Tag Archives: pr

What Can Advertising Learn From PR When It Comes to Social Media?

Two brothers

Image Courtesy of Flickr user cgallent

Public Relations vs. Advertising. Earned media vs. Paid media. Huge budgets vs. tiny ones.  Advertising and Public Relations have been engaged in a love-hate relationships for decades. What’s more effective? What offers better ROI? How should they work together? Should they work together?

For years, advertising has been the big brother in this often tenuous relationship. Whether it’s the massive budgets or the Super Bowl ad campaigns, or the allure of millions of YouTube views, advertising always seems to receive the most attention from an organization’s executives. Public relations, on the other hand, tends to operate more in the background. Need to make budget cuts? Take it from PR. Need a job for that intern? Just give him to the PR team – anyone can do that stuff anyway.

Things are starting to change though. Google became the dominant search engine yet it didn’t air a single TV ad until last year’s Super Bowl. Product launches are now done via strategic leaks, keynotes, and even by purposely keeping your customers away. For the first time in 20 years, Pepsi ditched the 30 second, $4M Super Bowl ad, and instead sunk $20M into the Pepsi Refresh project. What’s going on here? Is this the beginning of the end for advertising?

Of course not. But social media has forced some changes to the advertising industry, whether the old-school likes it or not. And if advertisers want to keep up, they would do well to take some lessons from their PR brethren. In many ways, PR professionals are better equipped for successfully using social media – whether it’s their ability to build and maintain real relationships or their reliance on plain language instead of marketing fluff, PR pros have largely adapted to social media better than than the advertising industry. Here are a few areas where advertising would do well to follow PR’s lead:

  • Advertising should always be looked at as a means to an end, not the end itself. In some ways, advertising itself is the goal (see USA Today’s Ad Meter or the press releases that companies issue about their ads) and has led to a greater focus on views, friends, and Tweets than on sales, revenue, or market share. Your ad campaign isn’t successful because it had a million YouTube views – it’s successful because it’s led to increased sales or customer loyalty or some other actual business objective.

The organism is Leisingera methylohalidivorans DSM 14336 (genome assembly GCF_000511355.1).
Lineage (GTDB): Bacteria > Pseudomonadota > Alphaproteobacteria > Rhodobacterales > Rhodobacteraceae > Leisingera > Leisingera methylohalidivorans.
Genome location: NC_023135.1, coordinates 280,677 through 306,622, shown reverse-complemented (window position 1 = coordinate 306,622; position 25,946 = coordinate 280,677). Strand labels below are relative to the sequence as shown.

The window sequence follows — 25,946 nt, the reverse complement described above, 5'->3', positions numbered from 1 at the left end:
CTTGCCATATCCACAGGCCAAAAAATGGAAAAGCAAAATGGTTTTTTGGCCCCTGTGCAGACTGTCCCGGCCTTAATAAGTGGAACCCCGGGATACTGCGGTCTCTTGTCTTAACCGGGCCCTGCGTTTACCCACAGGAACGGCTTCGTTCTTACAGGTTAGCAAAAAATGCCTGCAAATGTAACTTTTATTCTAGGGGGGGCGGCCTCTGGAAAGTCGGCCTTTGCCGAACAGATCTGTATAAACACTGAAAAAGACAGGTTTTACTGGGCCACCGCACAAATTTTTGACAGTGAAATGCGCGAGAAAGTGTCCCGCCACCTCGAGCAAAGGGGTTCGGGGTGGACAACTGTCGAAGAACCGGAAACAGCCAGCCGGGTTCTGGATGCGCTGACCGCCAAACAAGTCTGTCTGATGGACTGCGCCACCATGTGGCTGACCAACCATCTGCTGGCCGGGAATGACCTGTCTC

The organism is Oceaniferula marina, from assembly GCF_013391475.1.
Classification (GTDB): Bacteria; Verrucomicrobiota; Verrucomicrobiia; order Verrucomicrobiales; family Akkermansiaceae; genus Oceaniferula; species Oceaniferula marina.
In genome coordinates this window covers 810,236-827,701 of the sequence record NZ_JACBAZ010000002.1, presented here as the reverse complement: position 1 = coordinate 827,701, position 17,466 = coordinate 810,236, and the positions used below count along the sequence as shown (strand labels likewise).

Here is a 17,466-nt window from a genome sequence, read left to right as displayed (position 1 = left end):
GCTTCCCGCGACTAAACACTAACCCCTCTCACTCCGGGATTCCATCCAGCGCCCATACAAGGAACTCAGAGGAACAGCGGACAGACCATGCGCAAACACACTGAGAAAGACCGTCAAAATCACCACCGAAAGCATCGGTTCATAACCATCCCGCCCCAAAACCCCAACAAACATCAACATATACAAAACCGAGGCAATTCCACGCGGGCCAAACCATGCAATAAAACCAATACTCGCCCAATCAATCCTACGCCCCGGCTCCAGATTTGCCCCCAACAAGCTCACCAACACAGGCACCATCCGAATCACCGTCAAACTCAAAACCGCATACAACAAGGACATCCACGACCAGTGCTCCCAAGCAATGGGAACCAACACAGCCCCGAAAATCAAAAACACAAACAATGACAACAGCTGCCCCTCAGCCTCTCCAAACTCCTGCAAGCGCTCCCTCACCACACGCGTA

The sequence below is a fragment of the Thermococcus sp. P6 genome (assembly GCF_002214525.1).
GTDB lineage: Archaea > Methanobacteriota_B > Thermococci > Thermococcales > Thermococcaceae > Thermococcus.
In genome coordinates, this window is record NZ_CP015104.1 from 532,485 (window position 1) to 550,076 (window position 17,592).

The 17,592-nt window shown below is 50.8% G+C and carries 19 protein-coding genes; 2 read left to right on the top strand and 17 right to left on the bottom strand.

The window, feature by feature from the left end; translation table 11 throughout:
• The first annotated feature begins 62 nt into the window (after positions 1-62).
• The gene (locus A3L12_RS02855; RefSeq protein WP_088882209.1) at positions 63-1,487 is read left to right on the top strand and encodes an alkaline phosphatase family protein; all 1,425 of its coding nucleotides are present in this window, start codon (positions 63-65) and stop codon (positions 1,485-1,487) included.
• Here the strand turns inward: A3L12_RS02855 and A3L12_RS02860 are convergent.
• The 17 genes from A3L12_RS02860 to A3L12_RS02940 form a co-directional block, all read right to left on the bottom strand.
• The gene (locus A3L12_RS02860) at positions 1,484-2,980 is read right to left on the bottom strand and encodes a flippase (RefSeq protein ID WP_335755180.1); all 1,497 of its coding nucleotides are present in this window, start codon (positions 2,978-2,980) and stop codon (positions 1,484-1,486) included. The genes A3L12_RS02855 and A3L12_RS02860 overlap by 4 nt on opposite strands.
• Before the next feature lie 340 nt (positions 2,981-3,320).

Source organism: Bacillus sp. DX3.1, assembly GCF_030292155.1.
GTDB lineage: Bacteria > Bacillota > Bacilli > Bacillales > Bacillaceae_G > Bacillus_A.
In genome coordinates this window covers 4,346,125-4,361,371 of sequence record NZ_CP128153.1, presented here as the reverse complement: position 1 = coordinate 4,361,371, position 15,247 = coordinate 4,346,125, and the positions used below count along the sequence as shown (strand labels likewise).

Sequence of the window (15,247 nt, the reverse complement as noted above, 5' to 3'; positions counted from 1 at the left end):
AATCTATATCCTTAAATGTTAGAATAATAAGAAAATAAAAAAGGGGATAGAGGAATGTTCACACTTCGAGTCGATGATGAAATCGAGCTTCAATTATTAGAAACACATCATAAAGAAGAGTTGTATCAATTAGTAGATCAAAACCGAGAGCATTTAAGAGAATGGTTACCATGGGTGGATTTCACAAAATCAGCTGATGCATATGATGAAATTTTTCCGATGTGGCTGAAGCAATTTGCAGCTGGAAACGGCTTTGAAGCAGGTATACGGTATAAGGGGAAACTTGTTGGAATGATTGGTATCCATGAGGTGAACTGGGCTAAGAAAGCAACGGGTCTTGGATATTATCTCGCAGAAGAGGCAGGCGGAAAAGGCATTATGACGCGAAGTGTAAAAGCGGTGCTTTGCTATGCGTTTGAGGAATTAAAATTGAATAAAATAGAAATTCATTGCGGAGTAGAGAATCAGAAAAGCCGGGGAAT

• Be honest. Consumer trust in advertising is low and continues to fall. When it comes to your company, I’m more likely to trust, well, anyone, other than you. Stop with the boastful, deceptive marketing messages and be honest about your strengths AND your weaknesses. If something didn’t go right, tell me why and what you’re doing about it. Don’t gloss over it and try to blame someone else.
  • 50% of 10,000 > 1% of 50,000. PR hasn’t had the benefit of massive budgets like advertising does. Bashing the public over the head with your ads and hoping for one and two percent returns doesn’t work anymore. Instead, spend more time crafting messages that relate directly with the audience you’re trying to reach.
  • Speak like a human being. I’ll take a line from one of my favorite books, the Cluetrain Manifesto – “Corporations do not speak in the same voice as these new networked conversations. To their intended online audiences, companies sound hollow, flat, literally inhuman.”
  • Show me, don’t tell me. Stop spending millions telling me how fantastic your product or your customer service is and show me. Virgin America’s advertising budget is less than 10% of American Airlines‘ yet Virgin consistently outpaces the traditional carriers in things like customer satisfaction, customer experience, and customer service. I don’t know about you, but I will often pay more money to fly Virgin America, JetBlue, or Southwest just to avoid having to deal with one of the big carriers.

I'll be speaking on a panel on Thursday, Sept. 22nd at Ad Week DC

PR and advertising are going to continue to work together more and more – each would do well to learn from each other. If you’re interested in hearing more about how social media is impacting the PR and advertising industries, I’ll be participating in DC Ad Week where I’ll be joining John Cangany and Karen Untereker for a panel moderated by Robert Udowitz called “What Can Advertising Learn From Public Relations When It Comes To Social Media.”